Not to rely to heavily on global generalizations, but today’s post is about generalities and specifically, if not generally, what you ought to expect from your home inspector.
Think of your primary care physician. These are the folks who are going to meet with you, listen to the symptoms as you describe them, run some diagnostic tests if needed and come up with a diagnosis. If there’s something drastic happening, they almost certainly will then recommend you go see a specialist for further review whether it’s a surgeon, a cardiologist or an electrocardio specialist, which I didn’t even know existed before the Wii Fit incident of 2009.
Home inspectors operate in much the same manner. They’ll look at the signs – a water stain on the underside of a roof or on a ceiling for instance – and will tell you that there’s evidence of a problem, present or past. But they aren’t roofers and don’t pretend to be. They’ll then refer you to a roofer – the specialist to determine the extent of the problem, or if the problem even still exists.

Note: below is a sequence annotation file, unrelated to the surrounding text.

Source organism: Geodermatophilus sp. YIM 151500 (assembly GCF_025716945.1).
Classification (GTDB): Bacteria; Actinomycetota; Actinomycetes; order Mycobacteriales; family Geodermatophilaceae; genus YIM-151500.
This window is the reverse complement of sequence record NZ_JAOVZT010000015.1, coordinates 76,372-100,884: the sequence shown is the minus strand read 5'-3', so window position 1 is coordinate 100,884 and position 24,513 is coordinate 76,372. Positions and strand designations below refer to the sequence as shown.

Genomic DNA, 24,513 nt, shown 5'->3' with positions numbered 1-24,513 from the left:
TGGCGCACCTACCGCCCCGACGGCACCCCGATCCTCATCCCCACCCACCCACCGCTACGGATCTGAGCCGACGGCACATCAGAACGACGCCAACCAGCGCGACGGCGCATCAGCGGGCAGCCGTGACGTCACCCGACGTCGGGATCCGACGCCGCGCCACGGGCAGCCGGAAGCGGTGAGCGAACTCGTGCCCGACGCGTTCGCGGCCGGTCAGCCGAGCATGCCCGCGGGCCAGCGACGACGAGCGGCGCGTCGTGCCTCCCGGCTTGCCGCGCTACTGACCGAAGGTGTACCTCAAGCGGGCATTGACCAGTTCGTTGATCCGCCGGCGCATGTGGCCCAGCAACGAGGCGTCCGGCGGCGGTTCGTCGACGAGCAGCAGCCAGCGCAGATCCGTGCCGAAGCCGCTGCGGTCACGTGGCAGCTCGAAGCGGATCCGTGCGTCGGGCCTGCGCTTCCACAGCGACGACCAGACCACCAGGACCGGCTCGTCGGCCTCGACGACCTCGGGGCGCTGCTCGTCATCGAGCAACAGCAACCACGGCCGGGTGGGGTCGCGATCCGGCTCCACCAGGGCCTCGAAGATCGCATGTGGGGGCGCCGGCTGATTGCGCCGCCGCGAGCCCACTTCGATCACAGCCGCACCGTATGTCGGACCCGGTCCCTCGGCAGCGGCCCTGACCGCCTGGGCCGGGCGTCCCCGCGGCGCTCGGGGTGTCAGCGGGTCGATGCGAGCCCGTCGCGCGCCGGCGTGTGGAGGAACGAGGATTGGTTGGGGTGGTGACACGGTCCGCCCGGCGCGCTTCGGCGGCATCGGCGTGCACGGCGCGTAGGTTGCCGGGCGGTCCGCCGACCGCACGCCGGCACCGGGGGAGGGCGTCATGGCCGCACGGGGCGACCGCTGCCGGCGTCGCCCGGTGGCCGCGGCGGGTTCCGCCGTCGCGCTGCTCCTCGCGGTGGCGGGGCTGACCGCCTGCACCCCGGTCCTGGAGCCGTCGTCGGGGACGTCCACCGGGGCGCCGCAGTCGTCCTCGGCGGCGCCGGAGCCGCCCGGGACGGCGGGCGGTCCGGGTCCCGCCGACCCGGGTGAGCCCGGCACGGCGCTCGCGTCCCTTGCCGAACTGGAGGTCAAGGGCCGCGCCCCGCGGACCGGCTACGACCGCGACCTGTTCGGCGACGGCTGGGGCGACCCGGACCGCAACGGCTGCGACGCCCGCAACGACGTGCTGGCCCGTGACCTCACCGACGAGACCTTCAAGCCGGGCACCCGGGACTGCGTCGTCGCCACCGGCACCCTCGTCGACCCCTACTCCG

More times than not, further investigation into a problem isn’t going to be needed … and there are ways you can buy some additional time in addition to the inspection period in the contract if your agent knows his way around the paper.
Contrary to popular belief, inspectors aren’t getting paid to find problems … put another way, they’re not going to uncover problems just to justify their check. They’re going to get paid even if nothing is found, not that that ever happens – there’s almost something, even if it’s as relatively minor as the lack of an anti-siphon valve on a hose bibb.
You can skip the home inspection if you so choose, just as you can avoid your own doctor like the plague if you so choose (unless you have the plague, then you may want to stop in.) But what you don’t know in either case can hurt you down the line.
[tags]Phoenix real estate[/tags]